It’s hard to pinpoint the exact moment when a phrase achieves meme status, but it seems to be happening more than ever. From “I’m baby” to “You hate to see it,” expressions that first gained currency in the shadowy depths of Twitter and Instagram often go mainstream, but it can be tricky to trace the precise etymology that takes, say, “Weird flex, but okay” from extremely online slang to all-purpose catchphrase.
The expression “I love that for you” and its variants (“I love that for me/us/them”) has picked up steam of late. If you’re a culture vulture, you might suspect that its origins could partly be traced back to The Bachelor’s Arie Luyendyk Jr., a living manifestation of compulsory heterosexuality who exclaimed “I love that” in 2018 enough to merit a three-minute compilation video. It’s now become a widely used phrase within queer communities, appearing even as the title of an LGBTQ+ lifestyle blog.
Gretchen McCulloch, internet linguist and author of the best-selling book Because Internet: Understanding the New Rules of Language, took to the Google Ngram Viewer—which tracks phraseology usage dating back to 1500—to search for possible linguistic predecessors to “I love that for you.” What she found wasn’t entirely surprising: “There are no results for the full phrase ‘Love that for you’ until 2008, so it seems like its origins are more recent,” she tells Vogue.
So how did “I love that for you” gain traction in the first place? The answer is complicated, and—like so many things in our current dystopia—at least partly YouTube-related.
“Like many queer cultural artifacts, ‘I love that for you’ comes from teens, and we’ve picked it up,” Rose Dommu, a senior staff writer at Out, who employed the phrase in a February interview, tells Vogue. Dommu attributes “I love that for you” to beauty guru James Charles, while cautioning that Charles is the equivalent of “a human retweet.”
Charles made headlines in May for his gummy-supplement feud with fellow YouTuber Tati Westbrook, but to his ardent, primarily teenage fan base, he’s been a star for years. At his zenith, Charles boasted 16 million YouTube subscribers who flocked to his DIY makeup tutorials like moths to a perfectly contoured flame, and he quickly parlayed that success into branded partnerships, Met gala invitations, and even a CoverGirl contract.
Before the feud, Charles won fans not only with his impeccable makeup skills, but also his taxonomy of catchphrases. In a March video titled “Learn the sister dictionary with James Charles,” Charles broke down the bon mots he’d become famous for on YouTube in alphabetical order: H was for “Hi, sisters” (used to open up every vlog); N was for “Not with that attitude”; and L, of course, was for “Love that.”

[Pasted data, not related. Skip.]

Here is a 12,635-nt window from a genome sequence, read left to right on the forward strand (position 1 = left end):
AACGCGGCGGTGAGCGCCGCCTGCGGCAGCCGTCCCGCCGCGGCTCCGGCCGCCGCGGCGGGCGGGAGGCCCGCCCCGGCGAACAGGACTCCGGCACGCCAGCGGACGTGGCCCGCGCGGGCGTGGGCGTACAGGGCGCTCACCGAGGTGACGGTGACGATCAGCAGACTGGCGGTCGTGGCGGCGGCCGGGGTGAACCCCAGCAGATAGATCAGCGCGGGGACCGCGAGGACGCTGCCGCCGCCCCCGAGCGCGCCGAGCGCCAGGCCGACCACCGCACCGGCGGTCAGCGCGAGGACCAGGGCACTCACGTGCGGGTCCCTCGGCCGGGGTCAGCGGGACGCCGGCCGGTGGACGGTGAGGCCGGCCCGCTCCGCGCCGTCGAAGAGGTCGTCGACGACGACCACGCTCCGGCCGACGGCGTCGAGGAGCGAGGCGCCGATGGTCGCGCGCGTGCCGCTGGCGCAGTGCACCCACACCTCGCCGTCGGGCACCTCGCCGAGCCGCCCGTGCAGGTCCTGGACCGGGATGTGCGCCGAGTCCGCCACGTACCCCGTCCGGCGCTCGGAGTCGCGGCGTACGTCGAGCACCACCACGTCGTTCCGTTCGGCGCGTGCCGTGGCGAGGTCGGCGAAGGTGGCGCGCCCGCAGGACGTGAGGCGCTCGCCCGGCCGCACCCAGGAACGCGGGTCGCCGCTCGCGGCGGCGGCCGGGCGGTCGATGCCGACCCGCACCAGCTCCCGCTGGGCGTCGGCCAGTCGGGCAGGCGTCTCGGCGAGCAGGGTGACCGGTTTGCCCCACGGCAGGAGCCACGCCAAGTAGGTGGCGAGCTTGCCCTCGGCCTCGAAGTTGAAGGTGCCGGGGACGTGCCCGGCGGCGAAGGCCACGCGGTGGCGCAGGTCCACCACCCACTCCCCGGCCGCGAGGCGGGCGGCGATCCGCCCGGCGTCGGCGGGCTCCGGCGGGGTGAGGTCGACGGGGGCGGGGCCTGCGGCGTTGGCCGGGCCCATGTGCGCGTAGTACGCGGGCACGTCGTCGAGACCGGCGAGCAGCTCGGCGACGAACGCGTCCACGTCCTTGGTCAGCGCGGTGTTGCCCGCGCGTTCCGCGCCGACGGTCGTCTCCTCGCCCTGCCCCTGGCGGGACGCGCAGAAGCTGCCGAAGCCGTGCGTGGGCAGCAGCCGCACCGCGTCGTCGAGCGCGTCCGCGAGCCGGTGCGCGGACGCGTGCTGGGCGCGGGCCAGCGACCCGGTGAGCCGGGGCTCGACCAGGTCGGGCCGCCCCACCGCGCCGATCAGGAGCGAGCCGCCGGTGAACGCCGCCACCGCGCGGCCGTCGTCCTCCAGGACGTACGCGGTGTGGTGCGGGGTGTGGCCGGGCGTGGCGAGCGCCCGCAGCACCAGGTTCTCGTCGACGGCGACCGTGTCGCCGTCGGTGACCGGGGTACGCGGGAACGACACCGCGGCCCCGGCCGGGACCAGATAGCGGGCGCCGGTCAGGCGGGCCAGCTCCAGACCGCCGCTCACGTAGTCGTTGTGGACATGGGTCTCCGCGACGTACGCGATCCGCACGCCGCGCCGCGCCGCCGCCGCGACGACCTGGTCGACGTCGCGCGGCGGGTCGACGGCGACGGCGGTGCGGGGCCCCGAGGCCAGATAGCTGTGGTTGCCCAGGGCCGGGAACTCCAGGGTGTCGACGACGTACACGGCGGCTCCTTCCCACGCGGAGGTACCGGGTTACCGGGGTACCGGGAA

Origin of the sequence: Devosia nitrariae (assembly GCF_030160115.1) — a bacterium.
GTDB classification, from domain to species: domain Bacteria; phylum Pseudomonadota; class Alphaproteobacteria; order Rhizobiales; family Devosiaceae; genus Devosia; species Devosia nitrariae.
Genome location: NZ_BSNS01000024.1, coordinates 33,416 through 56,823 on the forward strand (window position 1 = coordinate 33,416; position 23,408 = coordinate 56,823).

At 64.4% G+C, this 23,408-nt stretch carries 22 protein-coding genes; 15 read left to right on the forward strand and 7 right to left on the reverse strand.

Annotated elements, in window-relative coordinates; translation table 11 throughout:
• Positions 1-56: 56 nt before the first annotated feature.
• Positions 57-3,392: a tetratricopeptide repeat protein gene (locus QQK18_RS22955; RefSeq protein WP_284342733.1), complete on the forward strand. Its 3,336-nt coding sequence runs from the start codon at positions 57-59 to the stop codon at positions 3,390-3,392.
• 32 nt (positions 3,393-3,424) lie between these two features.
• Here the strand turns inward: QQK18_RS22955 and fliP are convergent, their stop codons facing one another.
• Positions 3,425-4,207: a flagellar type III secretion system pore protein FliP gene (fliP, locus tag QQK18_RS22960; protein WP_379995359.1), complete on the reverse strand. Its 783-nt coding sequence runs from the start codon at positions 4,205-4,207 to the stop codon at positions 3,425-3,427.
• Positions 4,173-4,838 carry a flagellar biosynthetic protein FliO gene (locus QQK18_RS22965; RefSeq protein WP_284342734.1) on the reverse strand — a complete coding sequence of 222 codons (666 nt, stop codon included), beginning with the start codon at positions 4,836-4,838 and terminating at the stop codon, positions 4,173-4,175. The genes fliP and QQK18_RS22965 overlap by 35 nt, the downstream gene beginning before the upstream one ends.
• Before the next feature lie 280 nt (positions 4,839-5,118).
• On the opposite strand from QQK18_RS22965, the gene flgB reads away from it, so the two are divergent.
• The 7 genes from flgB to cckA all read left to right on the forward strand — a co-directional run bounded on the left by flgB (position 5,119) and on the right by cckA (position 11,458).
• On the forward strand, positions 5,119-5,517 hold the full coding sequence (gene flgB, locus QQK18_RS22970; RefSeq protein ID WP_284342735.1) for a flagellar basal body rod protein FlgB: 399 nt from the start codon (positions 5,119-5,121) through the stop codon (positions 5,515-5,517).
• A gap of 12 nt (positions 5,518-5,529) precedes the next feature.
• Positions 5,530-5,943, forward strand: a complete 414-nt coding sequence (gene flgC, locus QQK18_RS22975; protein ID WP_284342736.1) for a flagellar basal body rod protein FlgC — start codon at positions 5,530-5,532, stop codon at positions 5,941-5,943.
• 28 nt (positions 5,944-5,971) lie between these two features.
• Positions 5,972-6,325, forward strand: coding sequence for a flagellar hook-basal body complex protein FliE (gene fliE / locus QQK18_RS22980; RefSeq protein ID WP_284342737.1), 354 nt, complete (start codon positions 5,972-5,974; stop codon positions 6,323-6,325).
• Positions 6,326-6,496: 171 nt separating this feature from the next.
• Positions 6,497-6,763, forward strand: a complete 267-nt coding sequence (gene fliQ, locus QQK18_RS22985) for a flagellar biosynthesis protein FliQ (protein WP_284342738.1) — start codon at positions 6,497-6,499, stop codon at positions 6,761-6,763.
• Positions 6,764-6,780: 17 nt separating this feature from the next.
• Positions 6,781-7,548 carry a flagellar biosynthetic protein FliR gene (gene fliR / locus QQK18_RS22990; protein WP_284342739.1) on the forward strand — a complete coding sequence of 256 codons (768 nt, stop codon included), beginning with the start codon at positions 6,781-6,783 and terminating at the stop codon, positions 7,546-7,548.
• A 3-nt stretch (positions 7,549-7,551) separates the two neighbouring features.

“‘Love that’ can be expanded to ‘Love that for you’ or ‘Love that for me,’” Charles explains in his always-upbeat tone. The shortened version of the phrase has made its way onto official James Charles merchandise, and like any good neologism, it even commands its own UrbanDictionary page. “Kind of like ‘love that,’ but generally means that you don’t actually care,” one user reports, making sure to hashtag #JamesCharles.
“I love that for [X]” has spread from Charles throughout the YouTuber community; it can be sincere praise of a friend’s outfit choice, or it can be used as a heightened form of “LOL” to express bemusement at the uncanny, like Tana Mongeau tweeting “I love that for us” when she and one of her followers tweeted the same joke about Donald Trump and Kim Kardashian’s May 2018 meeting. It’s a pet phrase of Mongeau’s; in fact, if you’re so inclined, you can even watch her saying it for two minutes on a loop.
Just as Charles has moved from star to scandal-maker, the phrase “love that for you” has curdled from earnest to sarcastic; this shift is evidenced by an October Reductress headline reading, “Knock Your Proud Friend Down a Peg or Two by Declaring, ‘I Love That for You!’” In its sarcastic form, “I love that for you” is a prime example of what writer Myriam Gurba calls “the queer art of being mean,” but it’s an inherently versatile phrase, one that’s as easy to employ sincerely as it is to toss off as an insult.
At its heart, “I love that for you” is a queer internet catchphrase with with real-world legs; like other online slang that has made its way IRL, it’s a signifier of someone who “gets it.” That is, for now, anyway; the chances are good that the phrase could go mainstream, emblazoned across water bottles and workout tanks the world over. Dommu notes how quickly the phrase has spread beyond Charles: “I hear people saying it now who would never watch his videos.” These days, when she catches herself saying “I love that for you” on the podcast she hosts, Out’s Outcast, she edits it out. “I can see some very non-gay brand marketing with it,” she predicts. “In five years, someone will be using ‘I love that for you’ to sell a sandwich.”
The thing that makes “I love that for you” great, though, is not its mainstream potential, but its versatility. How often can a phrase go from a genuine expression of loving support (as in, “The thing you’re doing will benefit you, friend”) to a subtle act of shade (“The thing you’re doing is tragically misguided, but I’m not going to say so”) with a simple change of intonation? “I love that for you” functions as a cultural bridge between millennial irony and Gen-Z sincerity—allowing everyone to take what they need and leave the rest.
Originally Appeared on Vogue